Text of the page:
EXCLUSIVE: Bucherer UK chairman predicts end to monobrand boutique building

Rolex at One Hyde Park in London's Knightsbridge is the largest boutique in the UK. It is now run by Bucherer.

Consumers and business leaders in Europe are used to importing innovation and ideas from the United States but, when it comes to the Swiss watch industry, Europe tends to lead and America follows.

Which is why, in The Big Interview for WatchPro’s September edition, we will publish the views of Bucherer UK’s chairman David Coleridge, a 20 year veteran of the British watch industry, where his company, The Watch Gallery, was acquired by Bucherer in 2016.

Not only is his insight important for the UK and European watch industry, it gives pointers to what may happen to Tourneau, which Bucherer bought in 2018.


Mr Coleridge believes the world-wide roll out of monobrand boutiques that are owned and operated by the major groups has peaked and will likely to into reverse, although his views are based on the more crowded UK market where most branded stores are clustered in central London.

“In a UK watch market worth around £1.5 billion, I do not think the brands will open more monobrand boutiques because they need them to make money and there are very few places left where they could go profitably,” Mr Coleridge says.

“All of the groups could easily afford to open flagship stores, even if they were not making money. But I do not see many more being opened as from a customer journey point of view clients like to have a bigger variety of choices when shopping. Swatch Group appears to me to be reducing their monobrand retail network around the world. There are certainly more closing than opening. I think the direct selling in monobrand boutiques owned and operated by the groups has gone as far as it is likely to go,” he adds.

At the same time, Rolex’s commitment to work exclusively through retail partners has led to far more investment from its authorized dealers than any individual watch brand — even Rolex — could make on its own.

Rolex has reduced the number of doors in the UK from around 170 to 115 today in the UK, but almost all of those are now shop in shops or branded boutiques paid for and run by its authorized dealers.

Mr Coleridge says he would not have invested anything like as much in building Rolex retail space were it not for his belief that they would not compete with his company either online or with monobrand stores.

“When we were still The Watch Gallery back in 2011 [before Bucherer bought the company], we were considering opening a Rolex boutique in [affluent central London hot spot] Knightsbridge, which was a huge investment from our side. We were looking at a 15 year lease on the retail space which at the time seemed like an incredible investment and commitment for a company our size, but we knew that, while they had a Rolex boutique in Harrods and were also in Watches of Switzerland in Knightsbridge, there was no way they would open their own shop on our doorstep. We would not have done this store without that assurance,” he recalls.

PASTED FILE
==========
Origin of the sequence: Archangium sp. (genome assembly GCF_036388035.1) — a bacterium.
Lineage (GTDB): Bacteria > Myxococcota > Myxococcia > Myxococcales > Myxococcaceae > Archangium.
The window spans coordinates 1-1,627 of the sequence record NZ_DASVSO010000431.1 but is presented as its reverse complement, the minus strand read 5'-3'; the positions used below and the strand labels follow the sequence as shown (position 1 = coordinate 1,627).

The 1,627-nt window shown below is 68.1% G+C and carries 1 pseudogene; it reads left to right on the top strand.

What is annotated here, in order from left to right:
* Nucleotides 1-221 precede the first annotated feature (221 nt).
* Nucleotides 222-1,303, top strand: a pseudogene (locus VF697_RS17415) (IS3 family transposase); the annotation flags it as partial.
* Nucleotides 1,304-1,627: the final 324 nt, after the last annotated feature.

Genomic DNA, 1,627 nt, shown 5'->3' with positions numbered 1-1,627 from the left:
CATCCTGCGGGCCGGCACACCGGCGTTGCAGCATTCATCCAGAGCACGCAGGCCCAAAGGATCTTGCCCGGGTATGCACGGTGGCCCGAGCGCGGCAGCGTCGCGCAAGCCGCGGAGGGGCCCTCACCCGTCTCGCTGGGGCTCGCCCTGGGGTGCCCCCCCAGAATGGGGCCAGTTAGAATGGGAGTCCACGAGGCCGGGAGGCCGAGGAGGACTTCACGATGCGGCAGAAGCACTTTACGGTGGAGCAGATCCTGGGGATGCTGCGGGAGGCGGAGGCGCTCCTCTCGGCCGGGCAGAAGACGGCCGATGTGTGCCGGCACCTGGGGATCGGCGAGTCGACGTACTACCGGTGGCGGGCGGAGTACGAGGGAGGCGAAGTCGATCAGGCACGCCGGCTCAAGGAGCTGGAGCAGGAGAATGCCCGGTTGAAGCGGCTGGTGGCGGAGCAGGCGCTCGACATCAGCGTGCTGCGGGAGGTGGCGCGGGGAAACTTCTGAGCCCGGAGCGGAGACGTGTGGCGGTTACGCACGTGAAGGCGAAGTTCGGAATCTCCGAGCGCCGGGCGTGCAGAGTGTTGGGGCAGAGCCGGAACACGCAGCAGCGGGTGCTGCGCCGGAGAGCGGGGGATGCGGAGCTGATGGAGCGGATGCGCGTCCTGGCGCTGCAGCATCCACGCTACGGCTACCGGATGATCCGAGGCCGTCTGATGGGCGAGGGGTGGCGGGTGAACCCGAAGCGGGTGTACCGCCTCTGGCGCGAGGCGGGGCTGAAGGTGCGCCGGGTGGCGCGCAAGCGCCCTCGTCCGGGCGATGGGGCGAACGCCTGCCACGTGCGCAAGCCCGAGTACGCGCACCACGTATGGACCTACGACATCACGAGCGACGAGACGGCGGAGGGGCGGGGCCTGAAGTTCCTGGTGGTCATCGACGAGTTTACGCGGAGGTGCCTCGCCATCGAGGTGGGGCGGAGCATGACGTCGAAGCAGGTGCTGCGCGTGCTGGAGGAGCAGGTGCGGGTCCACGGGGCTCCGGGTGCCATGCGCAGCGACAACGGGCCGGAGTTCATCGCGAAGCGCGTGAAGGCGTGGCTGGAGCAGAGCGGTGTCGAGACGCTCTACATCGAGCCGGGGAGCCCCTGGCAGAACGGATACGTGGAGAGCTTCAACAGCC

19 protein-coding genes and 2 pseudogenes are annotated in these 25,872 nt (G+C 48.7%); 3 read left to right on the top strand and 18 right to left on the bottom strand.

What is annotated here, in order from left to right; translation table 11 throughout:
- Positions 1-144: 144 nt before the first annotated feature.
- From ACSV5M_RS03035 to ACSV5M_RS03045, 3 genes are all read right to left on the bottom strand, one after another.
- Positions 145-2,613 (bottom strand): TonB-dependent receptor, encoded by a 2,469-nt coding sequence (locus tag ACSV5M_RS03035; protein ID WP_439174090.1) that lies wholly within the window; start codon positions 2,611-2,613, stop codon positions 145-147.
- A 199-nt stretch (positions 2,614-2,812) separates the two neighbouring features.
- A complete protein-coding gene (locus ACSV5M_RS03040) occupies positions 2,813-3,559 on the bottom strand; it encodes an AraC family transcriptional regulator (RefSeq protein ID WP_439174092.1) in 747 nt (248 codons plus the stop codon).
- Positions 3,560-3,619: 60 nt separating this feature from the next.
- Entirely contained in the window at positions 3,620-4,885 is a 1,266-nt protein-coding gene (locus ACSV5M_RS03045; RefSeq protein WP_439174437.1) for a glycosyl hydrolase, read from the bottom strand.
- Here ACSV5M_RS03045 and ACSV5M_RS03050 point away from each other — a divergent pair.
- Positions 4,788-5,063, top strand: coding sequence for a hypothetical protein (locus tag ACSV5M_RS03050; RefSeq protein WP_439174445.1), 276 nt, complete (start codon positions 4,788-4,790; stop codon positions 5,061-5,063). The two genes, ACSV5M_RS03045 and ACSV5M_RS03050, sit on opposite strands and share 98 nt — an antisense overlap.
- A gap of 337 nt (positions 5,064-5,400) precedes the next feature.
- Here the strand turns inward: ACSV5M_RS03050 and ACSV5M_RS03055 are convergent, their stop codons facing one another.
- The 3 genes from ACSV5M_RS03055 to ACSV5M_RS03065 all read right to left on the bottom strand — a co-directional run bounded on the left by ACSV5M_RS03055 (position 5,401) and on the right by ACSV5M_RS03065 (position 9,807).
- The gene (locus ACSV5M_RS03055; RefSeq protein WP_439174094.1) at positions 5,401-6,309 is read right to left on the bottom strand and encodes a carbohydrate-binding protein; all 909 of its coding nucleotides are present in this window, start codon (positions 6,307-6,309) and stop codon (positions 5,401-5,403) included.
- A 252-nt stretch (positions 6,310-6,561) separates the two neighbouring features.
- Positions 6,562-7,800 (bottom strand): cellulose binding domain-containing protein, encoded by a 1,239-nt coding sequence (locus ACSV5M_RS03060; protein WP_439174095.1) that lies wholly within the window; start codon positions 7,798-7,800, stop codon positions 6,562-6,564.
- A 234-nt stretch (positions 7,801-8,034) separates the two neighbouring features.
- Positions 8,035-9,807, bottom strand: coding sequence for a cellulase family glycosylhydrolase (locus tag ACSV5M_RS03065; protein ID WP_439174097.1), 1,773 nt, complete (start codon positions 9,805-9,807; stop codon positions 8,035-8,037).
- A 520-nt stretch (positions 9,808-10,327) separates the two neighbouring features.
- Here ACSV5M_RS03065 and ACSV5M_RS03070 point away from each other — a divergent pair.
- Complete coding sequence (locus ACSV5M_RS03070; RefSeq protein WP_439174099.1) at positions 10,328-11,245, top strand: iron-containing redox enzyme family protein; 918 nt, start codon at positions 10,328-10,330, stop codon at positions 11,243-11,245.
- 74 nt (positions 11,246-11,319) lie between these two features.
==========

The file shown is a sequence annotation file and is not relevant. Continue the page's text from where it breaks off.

Ecommerce is proving equally problematic for brands choosing to run their own online stores, Mr Coleridge believes. “The problem for an awful lot of companies today is that they have invested massively in ecommerce and are not making any money at it. They can hope that sales will increase and turn that side of their business profitable but, in the watch world, that can only be done by winning market share. In an overall market that is growing in low single digits it is now impossible to sustain massive online growth as it was 5 years ago,” he suggests.

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  1. The massive investment in e-commerce does not seem like a problem but a solution. I live in rural Iowa and there are no Swiss watch stores anywhere close. I shop e-commerce. A big issue I see is overproduction of stuff nobody seems willing to pay retail for. One solution may be to produce what you sell, like car companies do. Overproduction dilutes the brands value. Another business choose is to stop making what already has diluted value..

  2. I love Swiss watches, but not the way they want me to buy them! Buying them online in the cursed “grey marke.” is the only way to go!

  3. Watch brands are buying e commerce sites and operating under different names to sell their over production of watches, as they don’t want to make it obvious to the Authorized Dealers. The Swiss don’t want to admit they screwed the watch industry up by over producing, and they will continue to do so. The luxury watch industry will NEVER be what it was pre 2008.

    Independent AD watch dealers should be very careful which watch brands they partner up with. I guarantee them all the brands want is their hard earned money. Why do you think they want your customers emails? So they can sell them directly, and with discounts!


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